Take the 2-minute tour ×
Stack Overflow is a question and answer site for professional and enthusiast programmers. It's 100% free, no registration required.

Is it possible to let two separate JVM's communicate with each other without RMI or a Socket?

My situation is as following:

I have a server (java app) in one console, in a command line interface. I can log in to the computer with SSH, so I have got another terminal. I want now to start a little java program, which can communicate with the server. This is to control the server, so there isn't a lot of traffic (just some small strings passing around).

I'd like not to use a Socket or RMI, as it uses another port number.

Is a PipedWriter an option? But how will the other JVM now where to find it?

Thanks

share|improve this question

2 Answers 2

up vote 3 down vote accepted

You don't want a PipedWriter; that's only for communication between threads in the same process. You also can't use an unnamed OS pipe, as there's no relationship between the processes. You could use an OS fifo (assuming you're on Unix, when you'd make it with the system mkfifo command; I don't know the equivalent API for Windows well enough to help there) but I've no idea how good Java will be at handling such named pipes.

The simplest mechanisms are to use a watched file or a server socket that is only bound to a port on localhost, 127.0.0.1. (By binding it in such a way, it becomes impossible to access the socket from off the machine without some kind of local program. Or a suitably-configured SSH tunnel.) The advantage and disadvantage of the watched-file method is that it needs somewhere that both processes can see (and presumably write to). An administration socket is somewhat more exposed, but handles two-way comms much more easily; if that matters to you, do consider it as Java's got good (if a little low-level for my tastes) support for sockets.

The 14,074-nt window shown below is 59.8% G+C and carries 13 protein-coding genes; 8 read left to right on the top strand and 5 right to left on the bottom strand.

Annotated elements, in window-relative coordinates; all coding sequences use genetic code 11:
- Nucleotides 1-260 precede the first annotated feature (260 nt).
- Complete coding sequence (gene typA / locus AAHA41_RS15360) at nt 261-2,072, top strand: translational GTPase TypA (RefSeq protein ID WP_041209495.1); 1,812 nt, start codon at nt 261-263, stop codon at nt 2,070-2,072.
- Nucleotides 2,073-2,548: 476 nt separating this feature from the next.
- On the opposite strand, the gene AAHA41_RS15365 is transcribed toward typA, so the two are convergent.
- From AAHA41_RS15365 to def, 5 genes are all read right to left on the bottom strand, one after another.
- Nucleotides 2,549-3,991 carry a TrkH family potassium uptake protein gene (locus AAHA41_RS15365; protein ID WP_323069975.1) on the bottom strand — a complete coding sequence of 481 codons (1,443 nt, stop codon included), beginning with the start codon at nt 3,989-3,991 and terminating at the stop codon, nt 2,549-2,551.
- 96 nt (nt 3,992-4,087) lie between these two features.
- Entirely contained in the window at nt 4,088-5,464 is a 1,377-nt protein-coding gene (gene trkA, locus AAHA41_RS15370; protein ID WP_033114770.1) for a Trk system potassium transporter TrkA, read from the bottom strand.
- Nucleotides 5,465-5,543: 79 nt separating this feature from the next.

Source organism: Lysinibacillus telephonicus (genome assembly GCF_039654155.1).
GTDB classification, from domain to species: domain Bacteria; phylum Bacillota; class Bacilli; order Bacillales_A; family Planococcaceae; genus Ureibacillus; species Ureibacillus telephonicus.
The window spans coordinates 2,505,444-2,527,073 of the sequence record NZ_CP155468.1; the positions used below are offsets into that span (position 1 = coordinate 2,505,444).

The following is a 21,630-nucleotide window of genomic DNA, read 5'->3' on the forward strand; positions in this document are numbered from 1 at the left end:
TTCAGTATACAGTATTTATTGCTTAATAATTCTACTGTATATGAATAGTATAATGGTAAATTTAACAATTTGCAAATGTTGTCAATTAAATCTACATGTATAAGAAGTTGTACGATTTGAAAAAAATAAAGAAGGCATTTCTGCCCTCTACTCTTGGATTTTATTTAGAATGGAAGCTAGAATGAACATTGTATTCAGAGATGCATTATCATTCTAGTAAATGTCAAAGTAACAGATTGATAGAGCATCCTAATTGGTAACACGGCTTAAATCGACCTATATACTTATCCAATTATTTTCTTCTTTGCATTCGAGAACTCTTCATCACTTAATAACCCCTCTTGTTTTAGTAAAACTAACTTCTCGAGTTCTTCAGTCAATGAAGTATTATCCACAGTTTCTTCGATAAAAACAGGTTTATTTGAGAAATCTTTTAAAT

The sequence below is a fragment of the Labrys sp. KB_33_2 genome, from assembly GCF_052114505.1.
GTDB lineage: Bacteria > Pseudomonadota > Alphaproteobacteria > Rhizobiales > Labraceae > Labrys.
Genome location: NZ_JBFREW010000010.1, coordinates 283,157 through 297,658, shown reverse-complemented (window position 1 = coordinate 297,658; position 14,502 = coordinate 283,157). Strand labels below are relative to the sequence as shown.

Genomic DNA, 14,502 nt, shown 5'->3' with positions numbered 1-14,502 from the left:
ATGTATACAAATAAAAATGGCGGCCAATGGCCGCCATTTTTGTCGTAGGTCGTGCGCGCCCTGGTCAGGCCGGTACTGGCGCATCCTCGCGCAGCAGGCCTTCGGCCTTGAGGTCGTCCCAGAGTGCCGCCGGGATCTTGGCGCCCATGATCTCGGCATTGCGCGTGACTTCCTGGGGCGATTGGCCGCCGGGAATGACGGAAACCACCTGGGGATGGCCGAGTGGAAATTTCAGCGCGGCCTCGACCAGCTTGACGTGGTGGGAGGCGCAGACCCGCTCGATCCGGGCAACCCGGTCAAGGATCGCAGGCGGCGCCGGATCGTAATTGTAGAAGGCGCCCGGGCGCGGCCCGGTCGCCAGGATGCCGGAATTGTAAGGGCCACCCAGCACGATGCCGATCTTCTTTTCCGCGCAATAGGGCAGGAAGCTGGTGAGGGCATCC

If you're thinking about a shared file solution, consider whether to make that file a database; there's a JDBC driver for SQLite and that supports safe concurrent access (and guards against problems with concurrent writes I bet you've never thought of). It also might mean you can avoid having to write a special client; there's a wealth of existing tools.

share|improve this answer
    
Big thanks! I want to construct an elegant, nice solution, and I hoped there was a cleaner solution then a Socket, but it seems there is none :( . Well, I'll go for the Socket, as the watched file is even uglier (sorry for saying that). A fifo could be a solution, but would break portability, and is ugly too. –  Pieter Mar 7 '12 at 22:41
1  
IPC is ugly (or is a wrapper round ugly) because at some point you've got to serialize messages between processes and notify the other end that a message is there. (Or you use shared memory and techniques based on that, but that is even trickier to get right.) –  Donal Fellows Mar 8 '12 at 9:13
    
Yes, that's a fact... However, I can't see an easy and clean workaround for this specific situation, so I'll go with the cleanest solution. –  Pieter Mar 8 '12 at 15:14
    
Another solution, similar to Unix FIFO, would be to use a Unix socket: code.google.com/p/junixsocket –  Bruno Mar 16 '12 at 12:17

You can try implementing a DefaultFileMonitor and make it watch for changes on a file.

However, you need to send some data to that file over your terminal window. Which requires connecting to a SSH socket and echoing some commands and data.

share|improve this answer
    
DefaultFileMonitor is not a bad suggestion. –  Donal Fellows Mar 7 '12 at 0:11

Your Answer

 
discard

By posting your answer, you agree to the privacy policy and terms of service.

Not the answer you're looking for? Browse other questions tagged or ask your own question.